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Lifestyle Tell us when you first felt the need to

poet”, “Instagram poet”, “pop poet”... How

write down your thoughts on paper.

difficult was it for you to open up and

As a child who read obsessively, I naturally began to write little poems from a young age. It wasn’t till middle school that I began to write poetry. I would write for friends on their birthdays, or for boys I had crushes on. In high school, poetry became a political act. I wrote about what I felt was wrong in the world and what I wanted to change. In university, I began to do a lot more reflection.

undress emotionally when you began

“Milk And Honey” was primarily self published and success grew day by day until the moment when Andrew McMeel Publishing bought the rights, which led to the book becoming globally popular. Has this experience taught you patience? What were your expectations when the book was published for the first time?

It definitely has. I laugh to myself thinking about it because I think it was kind of like a marriage. Coming together with them has been absolutely wonderful. But we’ve had to take a lot of time to learn about each other, how we work, and chart out a path for our future. They’re all experiences I’m deeply thankful for. They’ve pushed me forward as a person - not just “Rupi, the poet”. When the book first got published I knew AMP would take it to a larger audience, and I was so excited about that. But never did I imagine milk and honey could become what it has today. Honestly, I am working with a team who is deeply dedicated to the message. I think that has a lot to do with how far it’s come. When people believe in something they put in that little extra touch to spread magic.  Together with your name we can often see descriptions such as “Internet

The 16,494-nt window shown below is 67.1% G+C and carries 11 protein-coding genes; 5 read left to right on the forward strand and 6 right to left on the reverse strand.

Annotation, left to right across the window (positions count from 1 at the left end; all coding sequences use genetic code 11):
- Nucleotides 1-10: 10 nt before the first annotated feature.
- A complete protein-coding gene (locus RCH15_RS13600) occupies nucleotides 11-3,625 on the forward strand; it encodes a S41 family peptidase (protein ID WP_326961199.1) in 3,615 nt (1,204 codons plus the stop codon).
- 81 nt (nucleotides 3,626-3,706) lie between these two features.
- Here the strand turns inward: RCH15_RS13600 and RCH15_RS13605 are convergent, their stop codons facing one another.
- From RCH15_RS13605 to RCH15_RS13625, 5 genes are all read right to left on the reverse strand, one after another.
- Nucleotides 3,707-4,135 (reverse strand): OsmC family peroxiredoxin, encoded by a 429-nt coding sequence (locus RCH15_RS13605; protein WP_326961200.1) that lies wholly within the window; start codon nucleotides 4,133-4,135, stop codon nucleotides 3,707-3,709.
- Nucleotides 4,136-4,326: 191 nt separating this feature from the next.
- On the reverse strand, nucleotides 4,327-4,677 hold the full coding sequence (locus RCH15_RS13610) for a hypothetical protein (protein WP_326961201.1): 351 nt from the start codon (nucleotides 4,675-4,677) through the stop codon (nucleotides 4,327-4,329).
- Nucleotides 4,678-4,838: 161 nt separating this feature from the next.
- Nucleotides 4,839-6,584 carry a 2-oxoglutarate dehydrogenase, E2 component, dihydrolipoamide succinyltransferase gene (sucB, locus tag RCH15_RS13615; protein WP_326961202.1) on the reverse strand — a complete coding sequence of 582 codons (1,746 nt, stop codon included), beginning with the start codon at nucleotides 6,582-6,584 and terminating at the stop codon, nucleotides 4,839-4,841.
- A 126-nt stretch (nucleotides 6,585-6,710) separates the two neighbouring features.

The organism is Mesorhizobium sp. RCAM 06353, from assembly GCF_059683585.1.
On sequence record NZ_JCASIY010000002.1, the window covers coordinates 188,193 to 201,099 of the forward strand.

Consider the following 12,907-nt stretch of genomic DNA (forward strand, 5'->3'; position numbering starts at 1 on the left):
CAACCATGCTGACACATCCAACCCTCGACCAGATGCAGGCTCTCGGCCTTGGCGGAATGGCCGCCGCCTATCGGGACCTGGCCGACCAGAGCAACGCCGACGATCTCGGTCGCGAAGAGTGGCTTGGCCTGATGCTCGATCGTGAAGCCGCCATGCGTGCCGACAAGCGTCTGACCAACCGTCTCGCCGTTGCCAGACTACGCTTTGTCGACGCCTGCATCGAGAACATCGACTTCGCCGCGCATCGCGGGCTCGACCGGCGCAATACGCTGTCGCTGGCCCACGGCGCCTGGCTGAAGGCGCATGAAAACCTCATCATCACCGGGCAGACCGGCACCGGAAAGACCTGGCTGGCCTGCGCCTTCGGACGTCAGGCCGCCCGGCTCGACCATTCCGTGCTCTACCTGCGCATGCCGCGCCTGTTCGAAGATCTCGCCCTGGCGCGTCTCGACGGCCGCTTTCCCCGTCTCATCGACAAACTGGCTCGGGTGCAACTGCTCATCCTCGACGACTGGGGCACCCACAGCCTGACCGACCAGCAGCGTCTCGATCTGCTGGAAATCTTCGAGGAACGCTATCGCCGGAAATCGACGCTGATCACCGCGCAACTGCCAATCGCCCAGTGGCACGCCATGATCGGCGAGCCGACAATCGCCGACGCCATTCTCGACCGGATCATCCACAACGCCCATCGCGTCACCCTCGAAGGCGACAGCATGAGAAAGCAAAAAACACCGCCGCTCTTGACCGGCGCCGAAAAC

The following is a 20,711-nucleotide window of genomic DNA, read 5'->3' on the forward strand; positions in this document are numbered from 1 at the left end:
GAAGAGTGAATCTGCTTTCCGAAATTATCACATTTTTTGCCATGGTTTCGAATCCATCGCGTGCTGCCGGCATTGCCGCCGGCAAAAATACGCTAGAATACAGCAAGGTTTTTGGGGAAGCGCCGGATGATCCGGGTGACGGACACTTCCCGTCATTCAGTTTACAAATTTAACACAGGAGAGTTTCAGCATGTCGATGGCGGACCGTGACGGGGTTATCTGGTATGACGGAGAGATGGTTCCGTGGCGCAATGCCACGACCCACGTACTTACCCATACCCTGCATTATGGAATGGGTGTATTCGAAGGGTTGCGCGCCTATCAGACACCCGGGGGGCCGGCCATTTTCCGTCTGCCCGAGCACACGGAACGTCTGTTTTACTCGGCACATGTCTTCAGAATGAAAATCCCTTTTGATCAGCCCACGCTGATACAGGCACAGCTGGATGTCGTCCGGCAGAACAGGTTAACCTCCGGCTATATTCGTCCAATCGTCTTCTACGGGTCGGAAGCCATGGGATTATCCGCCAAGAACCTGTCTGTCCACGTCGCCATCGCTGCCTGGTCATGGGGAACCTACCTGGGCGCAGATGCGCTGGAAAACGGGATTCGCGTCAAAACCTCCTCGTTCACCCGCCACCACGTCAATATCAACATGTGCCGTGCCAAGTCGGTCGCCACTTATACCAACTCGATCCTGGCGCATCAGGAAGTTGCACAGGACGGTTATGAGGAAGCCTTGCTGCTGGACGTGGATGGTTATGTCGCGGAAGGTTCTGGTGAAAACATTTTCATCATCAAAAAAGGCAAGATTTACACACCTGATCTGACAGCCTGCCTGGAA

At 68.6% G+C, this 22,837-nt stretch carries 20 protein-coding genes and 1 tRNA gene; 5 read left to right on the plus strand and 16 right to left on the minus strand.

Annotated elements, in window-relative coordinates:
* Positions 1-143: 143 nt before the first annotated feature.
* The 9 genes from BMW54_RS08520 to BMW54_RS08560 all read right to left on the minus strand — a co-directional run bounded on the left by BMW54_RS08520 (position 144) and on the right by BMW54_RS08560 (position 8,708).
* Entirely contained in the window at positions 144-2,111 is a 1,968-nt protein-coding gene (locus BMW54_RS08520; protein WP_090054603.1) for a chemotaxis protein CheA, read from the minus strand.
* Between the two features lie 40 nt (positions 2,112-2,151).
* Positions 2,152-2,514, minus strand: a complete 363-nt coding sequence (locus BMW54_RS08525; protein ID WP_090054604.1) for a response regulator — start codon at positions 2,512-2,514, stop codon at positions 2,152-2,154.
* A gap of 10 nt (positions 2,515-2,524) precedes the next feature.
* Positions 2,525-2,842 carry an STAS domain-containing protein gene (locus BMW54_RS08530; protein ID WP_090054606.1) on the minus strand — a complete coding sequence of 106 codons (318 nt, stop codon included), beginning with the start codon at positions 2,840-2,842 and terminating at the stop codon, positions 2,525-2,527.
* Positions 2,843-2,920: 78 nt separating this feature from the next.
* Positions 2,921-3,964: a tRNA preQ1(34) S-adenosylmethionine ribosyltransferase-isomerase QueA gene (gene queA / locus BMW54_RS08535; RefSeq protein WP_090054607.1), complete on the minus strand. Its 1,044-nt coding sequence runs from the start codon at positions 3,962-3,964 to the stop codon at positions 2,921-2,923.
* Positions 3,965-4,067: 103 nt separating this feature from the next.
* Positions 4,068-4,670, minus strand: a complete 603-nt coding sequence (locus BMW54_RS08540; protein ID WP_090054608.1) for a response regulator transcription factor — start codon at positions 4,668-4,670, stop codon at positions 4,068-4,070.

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to share your experiences through poems with a growing audience on the Internet?

I began to post online because I felt it gave me a voice. So much of what I was writing about, I had never said out loud before, I didn’t feel I could say it out loud. Posting online was my expression. It was cathartic to share, and social media was a medium to do it through. Much of my growth as a writer came during the time I was sharing more and more. I was studying writing and rhetoric at the University of Waterloo, reflecting more about my personal life, while attempting to understand the experiences I and the women around me were going through. So I learned about social media in the midst of all this. I believe, there’s more democratization of content with less gatekeepers than in other mediums. It can be problematic but it does allow for folk from all walks to life to have a voice. As an artist, you write what you want to write about, and your readers gravitate towards you. There’s nothing standing in your way. This is really important for work from marginalized or underrepresented communities. People who don’t look like us are often the gatekeepers of more traditional platforms. However, there is a desire for such work and here, social media has helped in leveling out the playing field. In what amount did social networks influence your role in society?

I think it’s given me a platform where I now have an audience- hence a responsibility to share messages that are thought provoking and will push people and critical thinking forward.

Plezir magazin mart #43 2017  
Plezir magazin mart #43 2017  

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